Springfield, where Hickcock lived, was divided into two camps – some residents were indignant, others “laughed to cramps.” And it was not Hickkok at all. People who knew him confirmed that he was a true marksman and very dangerous if provoked, although no one took seriously the author’s statements that his hero killed so many people. The local Springfield Patriot newspaper of January 31, 1867 wrote: “James B. Hickcock (and not William Hitchcock, as the author incorrectly called his hero) is an outstanding man, and very well known here … None of the million federalist soldiers “he could boast of a larger article, strength, courage and composure than he, no one could surpass him in the art of riding and the ability to handle a revolver, and few performed their soldier’s duty in that war better and more faithfully than he.” But Nichols depicted the inhabitants of Springfield themselves as dirty, narrow-minded, semi-civilized people, whose greatest desire was to grow their beards more truly. The “resentful group of residents” not only held a grudge, but also feared that now no one would want to move to their “glorious town”. Those who were amused by the article (and there were most of them) answered them: “If this stops some complete fools from coming to southwestern Missouri, there is little loss.” Be that as it may, the editor of Springfield Patriot recommended that Nichols henceforth never show his nose in their city, otherwise no one would vouch for his health. Nichols hardly read this warning, but never again appeared in Springfield and never met with Hickcock. The article about “The Legend of the Wild West” was only one of many of his articles over the years of work in the newspaper. In addition to journalism, he also wrote a book about General Sherman and founded the prestigious College of Music in Cincinnati, becoming its president. But in history, he still remained known as the man who gave rise to the legend of Wild Bill Hickkok.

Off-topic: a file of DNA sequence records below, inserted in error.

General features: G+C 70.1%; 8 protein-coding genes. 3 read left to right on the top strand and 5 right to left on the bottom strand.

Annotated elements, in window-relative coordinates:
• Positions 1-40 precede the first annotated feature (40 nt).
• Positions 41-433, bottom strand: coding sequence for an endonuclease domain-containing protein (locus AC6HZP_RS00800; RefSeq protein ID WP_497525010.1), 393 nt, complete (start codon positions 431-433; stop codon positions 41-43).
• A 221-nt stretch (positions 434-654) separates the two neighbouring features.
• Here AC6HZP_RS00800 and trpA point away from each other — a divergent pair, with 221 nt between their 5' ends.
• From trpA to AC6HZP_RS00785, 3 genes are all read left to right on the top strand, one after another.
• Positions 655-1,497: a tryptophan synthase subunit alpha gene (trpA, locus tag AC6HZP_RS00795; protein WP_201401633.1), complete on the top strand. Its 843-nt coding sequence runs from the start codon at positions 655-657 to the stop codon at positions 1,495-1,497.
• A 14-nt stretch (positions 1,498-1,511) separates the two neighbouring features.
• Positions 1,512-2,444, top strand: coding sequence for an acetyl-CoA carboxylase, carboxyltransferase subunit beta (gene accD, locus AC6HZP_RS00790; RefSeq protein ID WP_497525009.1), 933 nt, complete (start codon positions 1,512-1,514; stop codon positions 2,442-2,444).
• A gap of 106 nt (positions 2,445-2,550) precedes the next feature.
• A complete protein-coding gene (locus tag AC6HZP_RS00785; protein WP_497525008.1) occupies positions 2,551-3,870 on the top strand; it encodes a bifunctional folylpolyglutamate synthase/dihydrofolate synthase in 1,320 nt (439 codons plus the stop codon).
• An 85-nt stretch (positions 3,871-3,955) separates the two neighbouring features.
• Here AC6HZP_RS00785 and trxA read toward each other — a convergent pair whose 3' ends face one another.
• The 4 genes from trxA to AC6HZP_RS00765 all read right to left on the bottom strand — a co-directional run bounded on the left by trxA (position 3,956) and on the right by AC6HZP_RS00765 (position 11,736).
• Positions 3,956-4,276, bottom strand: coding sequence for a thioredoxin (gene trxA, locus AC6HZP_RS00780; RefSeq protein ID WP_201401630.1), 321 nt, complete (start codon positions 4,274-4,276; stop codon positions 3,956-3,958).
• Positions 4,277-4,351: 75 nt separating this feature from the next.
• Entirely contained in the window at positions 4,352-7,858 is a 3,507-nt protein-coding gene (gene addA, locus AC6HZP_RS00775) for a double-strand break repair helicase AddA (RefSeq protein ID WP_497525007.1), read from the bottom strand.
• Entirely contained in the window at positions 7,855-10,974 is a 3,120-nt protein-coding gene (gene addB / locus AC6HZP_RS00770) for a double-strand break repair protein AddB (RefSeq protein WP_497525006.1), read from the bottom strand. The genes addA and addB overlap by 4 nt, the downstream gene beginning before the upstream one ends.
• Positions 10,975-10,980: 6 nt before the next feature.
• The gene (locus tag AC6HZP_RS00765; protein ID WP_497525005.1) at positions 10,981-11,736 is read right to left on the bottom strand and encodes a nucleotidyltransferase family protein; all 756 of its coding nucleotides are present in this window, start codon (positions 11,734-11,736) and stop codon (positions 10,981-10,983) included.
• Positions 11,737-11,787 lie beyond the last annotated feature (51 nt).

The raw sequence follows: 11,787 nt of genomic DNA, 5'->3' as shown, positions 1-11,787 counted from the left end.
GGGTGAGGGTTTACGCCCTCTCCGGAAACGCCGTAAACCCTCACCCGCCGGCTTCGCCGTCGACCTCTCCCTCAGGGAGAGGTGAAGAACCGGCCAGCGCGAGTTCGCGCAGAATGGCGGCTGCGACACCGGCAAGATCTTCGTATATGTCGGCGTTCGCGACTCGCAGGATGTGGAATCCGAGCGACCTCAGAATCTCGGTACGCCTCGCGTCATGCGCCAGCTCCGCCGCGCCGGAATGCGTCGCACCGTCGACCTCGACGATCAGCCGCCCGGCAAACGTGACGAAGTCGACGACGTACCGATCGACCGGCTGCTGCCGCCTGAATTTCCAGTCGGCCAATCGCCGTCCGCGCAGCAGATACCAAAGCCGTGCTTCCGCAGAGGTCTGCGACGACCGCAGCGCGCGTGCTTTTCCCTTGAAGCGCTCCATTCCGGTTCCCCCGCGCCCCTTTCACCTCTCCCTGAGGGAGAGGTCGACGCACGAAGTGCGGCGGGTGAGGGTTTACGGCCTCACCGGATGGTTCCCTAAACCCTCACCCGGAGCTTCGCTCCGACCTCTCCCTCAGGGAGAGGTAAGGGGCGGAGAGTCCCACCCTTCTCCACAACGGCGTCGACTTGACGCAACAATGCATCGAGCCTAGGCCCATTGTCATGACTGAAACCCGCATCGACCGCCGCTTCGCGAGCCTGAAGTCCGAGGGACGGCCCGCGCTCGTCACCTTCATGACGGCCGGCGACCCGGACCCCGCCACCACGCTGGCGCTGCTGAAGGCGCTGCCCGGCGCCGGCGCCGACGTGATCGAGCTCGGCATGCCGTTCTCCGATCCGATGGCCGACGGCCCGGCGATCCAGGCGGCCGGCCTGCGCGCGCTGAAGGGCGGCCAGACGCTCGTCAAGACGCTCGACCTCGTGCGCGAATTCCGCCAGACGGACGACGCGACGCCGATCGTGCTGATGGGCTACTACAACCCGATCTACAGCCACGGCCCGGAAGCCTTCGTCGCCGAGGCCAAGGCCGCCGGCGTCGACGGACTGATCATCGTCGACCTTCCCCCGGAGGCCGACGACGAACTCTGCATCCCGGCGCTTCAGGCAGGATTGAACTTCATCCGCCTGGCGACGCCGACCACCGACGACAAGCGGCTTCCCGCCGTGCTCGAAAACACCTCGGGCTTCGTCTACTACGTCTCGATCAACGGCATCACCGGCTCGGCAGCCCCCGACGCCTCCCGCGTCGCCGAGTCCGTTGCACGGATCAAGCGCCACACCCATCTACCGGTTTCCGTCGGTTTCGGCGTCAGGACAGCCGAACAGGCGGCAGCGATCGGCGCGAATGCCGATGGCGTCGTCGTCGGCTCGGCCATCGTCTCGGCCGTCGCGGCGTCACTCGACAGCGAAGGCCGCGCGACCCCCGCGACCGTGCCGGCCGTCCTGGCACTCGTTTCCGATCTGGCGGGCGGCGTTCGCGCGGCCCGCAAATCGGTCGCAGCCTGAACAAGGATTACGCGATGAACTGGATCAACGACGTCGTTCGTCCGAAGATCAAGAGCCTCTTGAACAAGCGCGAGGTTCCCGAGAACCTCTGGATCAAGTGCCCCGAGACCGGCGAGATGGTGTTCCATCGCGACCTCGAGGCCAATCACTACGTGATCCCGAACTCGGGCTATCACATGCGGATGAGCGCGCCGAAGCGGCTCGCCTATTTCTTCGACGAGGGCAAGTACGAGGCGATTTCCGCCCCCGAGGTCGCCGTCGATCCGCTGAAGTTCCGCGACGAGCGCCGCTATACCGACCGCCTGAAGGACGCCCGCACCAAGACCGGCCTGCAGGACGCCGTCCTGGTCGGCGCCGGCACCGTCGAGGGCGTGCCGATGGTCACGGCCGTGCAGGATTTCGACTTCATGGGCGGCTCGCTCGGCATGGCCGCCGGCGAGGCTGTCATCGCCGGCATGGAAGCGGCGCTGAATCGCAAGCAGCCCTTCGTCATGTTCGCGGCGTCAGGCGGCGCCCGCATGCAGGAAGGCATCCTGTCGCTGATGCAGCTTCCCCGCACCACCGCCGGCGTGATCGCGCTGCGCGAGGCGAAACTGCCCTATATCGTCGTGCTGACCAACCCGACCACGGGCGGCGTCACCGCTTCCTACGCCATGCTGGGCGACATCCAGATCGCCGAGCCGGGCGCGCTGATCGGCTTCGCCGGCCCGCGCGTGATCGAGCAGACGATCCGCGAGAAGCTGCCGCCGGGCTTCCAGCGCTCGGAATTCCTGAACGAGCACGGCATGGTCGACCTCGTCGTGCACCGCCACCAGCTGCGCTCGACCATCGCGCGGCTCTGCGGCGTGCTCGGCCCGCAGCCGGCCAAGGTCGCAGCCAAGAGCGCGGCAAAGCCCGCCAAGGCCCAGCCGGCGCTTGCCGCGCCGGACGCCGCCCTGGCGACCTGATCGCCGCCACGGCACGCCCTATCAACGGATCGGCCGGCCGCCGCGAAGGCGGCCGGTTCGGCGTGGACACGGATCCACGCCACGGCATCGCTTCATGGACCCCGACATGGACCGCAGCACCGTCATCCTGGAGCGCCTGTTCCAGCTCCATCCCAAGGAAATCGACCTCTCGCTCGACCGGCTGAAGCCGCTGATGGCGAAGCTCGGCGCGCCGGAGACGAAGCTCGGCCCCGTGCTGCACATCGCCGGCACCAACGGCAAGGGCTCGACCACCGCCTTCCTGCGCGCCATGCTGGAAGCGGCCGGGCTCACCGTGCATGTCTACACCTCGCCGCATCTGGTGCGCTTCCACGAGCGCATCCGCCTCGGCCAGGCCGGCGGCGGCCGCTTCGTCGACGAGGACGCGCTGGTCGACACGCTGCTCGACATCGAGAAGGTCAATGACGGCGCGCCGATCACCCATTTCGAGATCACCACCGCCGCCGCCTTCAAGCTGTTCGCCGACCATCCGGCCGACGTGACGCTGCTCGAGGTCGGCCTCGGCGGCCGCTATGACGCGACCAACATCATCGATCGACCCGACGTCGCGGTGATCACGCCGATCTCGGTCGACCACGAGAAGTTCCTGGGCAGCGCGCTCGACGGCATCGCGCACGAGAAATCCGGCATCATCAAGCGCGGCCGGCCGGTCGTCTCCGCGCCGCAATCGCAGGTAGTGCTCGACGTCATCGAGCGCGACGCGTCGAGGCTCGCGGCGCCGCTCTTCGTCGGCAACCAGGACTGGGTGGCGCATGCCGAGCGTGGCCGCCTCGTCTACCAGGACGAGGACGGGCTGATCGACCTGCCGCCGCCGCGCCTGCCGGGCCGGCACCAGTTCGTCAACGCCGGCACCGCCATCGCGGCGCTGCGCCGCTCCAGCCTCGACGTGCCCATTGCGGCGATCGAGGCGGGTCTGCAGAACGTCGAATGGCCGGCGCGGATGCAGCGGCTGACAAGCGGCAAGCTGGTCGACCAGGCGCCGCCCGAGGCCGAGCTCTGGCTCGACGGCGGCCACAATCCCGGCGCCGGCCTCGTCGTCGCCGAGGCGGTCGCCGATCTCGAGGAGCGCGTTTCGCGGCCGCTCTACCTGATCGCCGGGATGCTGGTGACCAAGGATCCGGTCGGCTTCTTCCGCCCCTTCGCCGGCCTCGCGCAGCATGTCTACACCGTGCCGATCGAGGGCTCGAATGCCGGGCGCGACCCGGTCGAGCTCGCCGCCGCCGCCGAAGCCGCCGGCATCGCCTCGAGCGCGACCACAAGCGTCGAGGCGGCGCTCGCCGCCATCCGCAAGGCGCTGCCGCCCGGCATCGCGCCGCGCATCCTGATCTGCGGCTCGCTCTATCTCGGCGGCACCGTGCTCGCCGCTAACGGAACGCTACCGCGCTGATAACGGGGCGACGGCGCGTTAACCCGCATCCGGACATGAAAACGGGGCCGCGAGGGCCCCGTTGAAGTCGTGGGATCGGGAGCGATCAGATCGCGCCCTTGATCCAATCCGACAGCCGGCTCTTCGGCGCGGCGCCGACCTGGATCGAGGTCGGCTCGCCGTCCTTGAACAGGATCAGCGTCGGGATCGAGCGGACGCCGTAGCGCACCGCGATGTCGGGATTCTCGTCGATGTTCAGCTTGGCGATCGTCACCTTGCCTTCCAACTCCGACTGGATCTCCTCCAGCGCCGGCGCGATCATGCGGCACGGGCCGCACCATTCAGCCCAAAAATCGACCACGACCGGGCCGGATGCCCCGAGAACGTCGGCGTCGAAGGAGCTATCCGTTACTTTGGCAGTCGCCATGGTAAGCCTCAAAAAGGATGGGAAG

The guy from the Marlboro commercial.
The present re-invention of the tradition of the West as a mass phenomenon that captured American politics is the product of the Kennedy, Johnson, Nixon and Reagan eras. And of…

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The continuation of the legend
And it doesn’t matter that he was somewhat inconsistent with reality. After all, not all cowboys were white, and among them were many adventurers, scammers and people with a bad…

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The story of Joaquin Murieta
The story of Joaquin Murieta and his fellow criminals began, later glorified as heroes of resistance to American expansion. Arrows of the Wild West. Sheriffs, bandits, cowboys, gunfighters California gangster.…

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Lincoln War
When in August 1877 they again collided in one of the saloons, Cahill behaved as usual. Quite a bit of a grin, he called Billy bad words, to which he…